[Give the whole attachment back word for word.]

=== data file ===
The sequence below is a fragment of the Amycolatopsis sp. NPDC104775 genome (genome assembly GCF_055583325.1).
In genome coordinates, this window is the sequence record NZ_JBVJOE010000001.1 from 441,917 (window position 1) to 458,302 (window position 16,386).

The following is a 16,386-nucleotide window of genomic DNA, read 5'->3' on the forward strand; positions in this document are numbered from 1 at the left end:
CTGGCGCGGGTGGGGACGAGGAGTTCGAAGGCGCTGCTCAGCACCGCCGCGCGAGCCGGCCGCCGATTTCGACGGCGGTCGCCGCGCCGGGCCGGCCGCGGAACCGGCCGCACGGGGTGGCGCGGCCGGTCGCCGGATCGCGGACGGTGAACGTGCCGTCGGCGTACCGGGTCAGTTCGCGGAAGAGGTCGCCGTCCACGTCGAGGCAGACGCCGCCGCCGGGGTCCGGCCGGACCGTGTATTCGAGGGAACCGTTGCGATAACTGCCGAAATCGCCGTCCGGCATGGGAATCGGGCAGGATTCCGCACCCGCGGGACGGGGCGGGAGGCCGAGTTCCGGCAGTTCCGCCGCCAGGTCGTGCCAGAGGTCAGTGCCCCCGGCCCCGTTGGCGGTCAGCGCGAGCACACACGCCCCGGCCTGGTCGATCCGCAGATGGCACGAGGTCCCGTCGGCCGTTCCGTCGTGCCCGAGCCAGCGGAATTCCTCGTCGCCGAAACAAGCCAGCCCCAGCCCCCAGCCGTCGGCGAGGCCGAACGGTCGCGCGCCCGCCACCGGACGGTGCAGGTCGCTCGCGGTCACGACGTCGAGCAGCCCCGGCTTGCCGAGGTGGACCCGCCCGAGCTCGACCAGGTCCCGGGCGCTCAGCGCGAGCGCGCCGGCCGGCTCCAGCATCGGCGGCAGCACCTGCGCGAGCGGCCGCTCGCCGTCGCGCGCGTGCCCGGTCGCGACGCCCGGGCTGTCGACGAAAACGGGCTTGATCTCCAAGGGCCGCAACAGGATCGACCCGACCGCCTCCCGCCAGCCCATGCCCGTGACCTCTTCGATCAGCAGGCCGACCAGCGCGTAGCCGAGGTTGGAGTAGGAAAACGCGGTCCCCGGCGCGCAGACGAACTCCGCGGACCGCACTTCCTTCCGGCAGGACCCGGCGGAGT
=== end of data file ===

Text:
The sequence below is a fragment of the Amycolatopsis sp. NPDC104775 genome (genome assembly GCF_055583325.1).
In genome coordinates, this window is the sequence record NZ_JBVJOE010000001.1 from 441,917 (window position 1) to 458,302 (window position 16,386).

The following is a 16,386-nucleotide window of genomic DNA, read 5'->3' on the forward strand; positions in this document are numbered from 1 at the left end:
CTGGCGCGGGTGGGGACGAGGAGTTCGAAGGCGCTGCTCAGCACCGCCGCGCGAGCCGGCCGCCGATTTCGACGGCGGTCGCCGCGCCGGGCCGGCCGCGGAACCGGCCGCACGGGGTGGCGCGGCCGGTCGCCGGATCGCGGACGGTGAACGTGCCGTCGGCGTACCGGGTCAGTTCGCGGAAGAGGTCGCCGTCCACGTCGAGGCAGACGCCGCCGCCGGGGTCCGGCCGGACCGTGTATTCGAGGGAACCGTTGCGATAACTGCCGAAATCGCCGTCCGGCATGGGAATCGGGCAGGATTCCGCACCCGCGGGACGGGGCGGGAGGCCGAGTTCCGGCAGTTCCGCCGCCAGGTCGTGCCAGAGGTCAGTGCCCCCGGCCCCGTTGGCGGTCAGCGCGAGCACACACGCCCCGGCCTGGTCGATCCGCAGATGGCACGAGGTCCCGTCGGCCGTTCCGTCGTGCCCGAGCCAGCGGAATTCCTCGTCGCCGAAACAAGCCAGCCCCAGCCCCCAGCCGTCGGCGAGGCCGAACGGTCGCGCGCCCGCCACCGGACGGTGCAGGTCGCTCGCGGTCACGACGTCGAGCAGCCCCGGCTTGCCGAGGTGGACCCGCCCGAGCTCGACCAGGTCCCGGGCGCTCAGCGCGAGCGCGCCGGCCGGCTCCAGCATCGGCGGCAGCACCTGCGCGAGCGGCCGCTCGCCGTCGCGCGCGTGCCCGGTCGCGACGCCCGGGCTGTCGACGAAAACGGGCTTGATCTCCAAGGGCCGCAACAGGATCGACCCGACCGCCTCCCGCCAGCCCATGCCCGTGACCTCTTCGATCAGCAGGCCGACCAGCGCGTAGCCGAGGTTGGAGTAGGAAAACGCGGTCCCCGGCGCGCAGACGAACTCCGCGGACCGCACTTCCTTCCGGCAGGACCCGGCGGAGT